I absolutely despise writing. Yet there is nothing I like more. It is the weirdest thing. I am usually very uncreative but I am also oftentimes very creative. I also draw. I draw a lot. So let us hit two birds with one stone and say that this is my confession concerning both of these creative outlets. The reason why I seem so torn as to what I really think my level of creative skill is because it is both horribly bad and incredibly good. The problem or solution being music. Without music I cannot function creatively. Some artists would shrug at this telling me that it is because I do not have any original ideas myself and must draw inspiration from the tones coming from my speakers. That is not the case. I become happy or sad when I hear music. And I cannot write or draw without feeling something.


I absolutely despise writing ink. Yet there is nothing I like more. It is the weirdest thingamajig to have a beef with. However, I am usually very uncreative when it comes to hating something, but I am also oftentimes very creative at this when I set my mind to it. I also draw. I draw a lot. So let us watch this from a birds's-eye view with the mind of a stone bramble, so that everybody can understand. This is my confession about my hatred for writing ink, and I hope that this will outlive me since I think this is quite an interesting confession. The reason why I seem so torn is that I really think my level-headiness is being affected by all of the skillet-cake I eat. The problem or solution to this state of mind being musical chairs. Without a good game of musical chairs I cannot function creatively. Some artless people would shrug at this telling me that it is because I do not have any original identical twin myself, yet all my friends do. A true inspirer I know is from the tongan people. I talk to him from my speaking tube. Obviously I have to look at my problems together with my friend on a case-by-case basis. I become happy or sad when I play musical chairs, though mostly happy. And I cannot help feeling like a million when I’m with my tongan friend.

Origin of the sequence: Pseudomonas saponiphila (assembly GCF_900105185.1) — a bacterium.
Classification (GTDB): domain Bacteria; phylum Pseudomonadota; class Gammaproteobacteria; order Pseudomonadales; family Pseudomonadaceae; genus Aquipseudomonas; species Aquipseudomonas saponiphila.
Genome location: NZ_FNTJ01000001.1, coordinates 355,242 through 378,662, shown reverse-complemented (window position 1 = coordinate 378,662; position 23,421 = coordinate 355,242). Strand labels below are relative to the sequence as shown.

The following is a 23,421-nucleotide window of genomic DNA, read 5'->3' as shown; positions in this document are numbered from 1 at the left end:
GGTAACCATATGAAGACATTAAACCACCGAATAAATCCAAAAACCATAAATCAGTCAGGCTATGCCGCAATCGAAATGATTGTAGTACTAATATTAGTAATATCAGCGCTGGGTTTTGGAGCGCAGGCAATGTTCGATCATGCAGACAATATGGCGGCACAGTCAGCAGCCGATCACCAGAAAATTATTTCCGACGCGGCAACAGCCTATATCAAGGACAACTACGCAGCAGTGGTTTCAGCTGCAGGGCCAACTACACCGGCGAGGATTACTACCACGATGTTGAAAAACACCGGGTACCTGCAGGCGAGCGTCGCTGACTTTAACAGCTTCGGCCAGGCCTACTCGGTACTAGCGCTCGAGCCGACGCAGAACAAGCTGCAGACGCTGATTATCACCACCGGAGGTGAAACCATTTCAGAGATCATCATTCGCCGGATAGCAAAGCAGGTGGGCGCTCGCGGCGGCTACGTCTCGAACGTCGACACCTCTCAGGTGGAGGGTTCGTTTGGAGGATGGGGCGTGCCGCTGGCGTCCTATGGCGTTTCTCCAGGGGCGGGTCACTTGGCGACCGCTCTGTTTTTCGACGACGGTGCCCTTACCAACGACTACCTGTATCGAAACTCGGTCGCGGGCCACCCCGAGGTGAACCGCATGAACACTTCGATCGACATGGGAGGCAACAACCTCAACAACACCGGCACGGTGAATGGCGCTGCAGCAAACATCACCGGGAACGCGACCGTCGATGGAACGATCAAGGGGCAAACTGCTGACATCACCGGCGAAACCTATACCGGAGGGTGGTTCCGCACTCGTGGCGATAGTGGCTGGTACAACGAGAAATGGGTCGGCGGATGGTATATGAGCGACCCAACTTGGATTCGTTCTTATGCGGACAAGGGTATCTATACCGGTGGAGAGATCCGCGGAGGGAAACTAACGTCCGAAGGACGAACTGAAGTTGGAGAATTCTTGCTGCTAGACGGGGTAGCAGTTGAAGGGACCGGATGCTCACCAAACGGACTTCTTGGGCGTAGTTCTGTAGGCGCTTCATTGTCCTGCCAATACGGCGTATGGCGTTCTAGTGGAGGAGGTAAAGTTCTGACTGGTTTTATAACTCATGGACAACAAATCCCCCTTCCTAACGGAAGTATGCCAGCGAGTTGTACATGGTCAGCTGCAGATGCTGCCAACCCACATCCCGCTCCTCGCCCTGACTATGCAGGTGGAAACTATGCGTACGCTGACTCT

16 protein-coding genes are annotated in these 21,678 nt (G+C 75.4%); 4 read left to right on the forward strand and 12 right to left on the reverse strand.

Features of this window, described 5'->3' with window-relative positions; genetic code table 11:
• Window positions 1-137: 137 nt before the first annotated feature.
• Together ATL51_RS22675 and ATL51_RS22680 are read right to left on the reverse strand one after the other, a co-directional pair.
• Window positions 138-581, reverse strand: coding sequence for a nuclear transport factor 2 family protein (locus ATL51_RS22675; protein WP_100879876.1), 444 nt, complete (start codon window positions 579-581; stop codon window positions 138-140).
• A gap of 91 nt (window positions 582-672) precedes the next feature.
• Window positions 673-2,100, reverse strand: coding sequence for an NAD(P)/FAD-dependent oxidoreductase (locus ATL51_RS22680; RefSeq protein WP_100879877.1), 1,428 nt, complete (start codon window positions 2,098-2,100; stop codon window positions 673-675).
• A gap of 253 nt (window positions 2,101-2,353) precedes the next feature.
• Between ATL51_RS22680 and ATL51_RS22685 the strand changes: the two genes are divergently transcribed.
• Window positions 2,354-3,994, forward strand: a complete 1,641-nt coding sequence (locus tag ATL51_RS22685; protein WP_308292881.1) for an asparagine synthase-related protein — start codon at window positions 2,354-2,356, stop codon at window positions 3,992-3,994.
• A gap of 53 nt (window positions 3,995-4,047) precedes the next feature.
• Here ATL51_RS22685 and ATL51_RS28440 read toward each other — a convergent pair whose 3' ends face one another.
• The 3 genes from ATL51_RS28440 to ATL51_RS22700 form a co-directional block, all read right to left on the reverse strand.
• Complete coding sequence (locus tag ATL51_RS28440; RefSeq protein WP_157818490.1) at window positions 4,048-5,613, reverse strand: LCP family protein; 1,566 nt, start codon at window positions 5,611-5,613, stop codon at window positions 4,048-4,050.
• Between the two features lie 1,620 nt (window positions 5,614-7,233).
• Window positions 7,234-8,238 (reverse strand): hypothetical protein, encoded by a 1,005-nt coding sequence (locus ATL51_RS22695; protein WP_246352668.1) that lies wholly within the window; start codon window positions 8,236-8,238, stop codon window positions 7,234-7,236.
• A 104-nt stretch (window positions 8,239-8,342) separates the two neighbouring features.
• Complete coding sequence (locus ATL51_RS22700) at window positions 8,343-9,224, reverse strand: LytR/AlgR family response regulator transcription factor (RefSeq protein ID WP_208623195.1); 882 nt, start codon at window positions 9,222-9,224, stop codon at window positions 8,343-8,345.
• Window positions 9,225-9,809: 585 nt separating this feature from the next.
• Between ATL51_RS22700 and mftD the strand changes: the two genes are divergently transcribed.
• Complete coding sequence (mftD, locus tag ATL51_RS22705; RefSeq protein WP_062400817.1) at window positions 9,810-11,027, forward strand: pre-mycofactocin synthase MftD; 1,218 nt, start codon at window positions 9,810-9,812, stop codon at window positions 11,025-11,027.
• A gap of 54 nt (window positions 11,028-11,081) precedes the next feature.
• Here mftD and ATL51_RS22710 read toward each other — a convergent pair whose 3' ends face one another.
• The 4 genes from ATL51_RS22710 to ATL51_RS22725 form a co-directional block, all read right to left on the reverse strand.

- By Tobias N. Rasmussen

What's For Dinner?

Sitting in the restaurant a wide variety of exotic flavours reaches my nostrils from the busy kitchen in this Danish/French brasserie in the heart of Aalborg. A light scent of fjord, cream, parsley and boiling white blanc de blanc is coming at me through the thick kitchen door, enriching the air with its presence.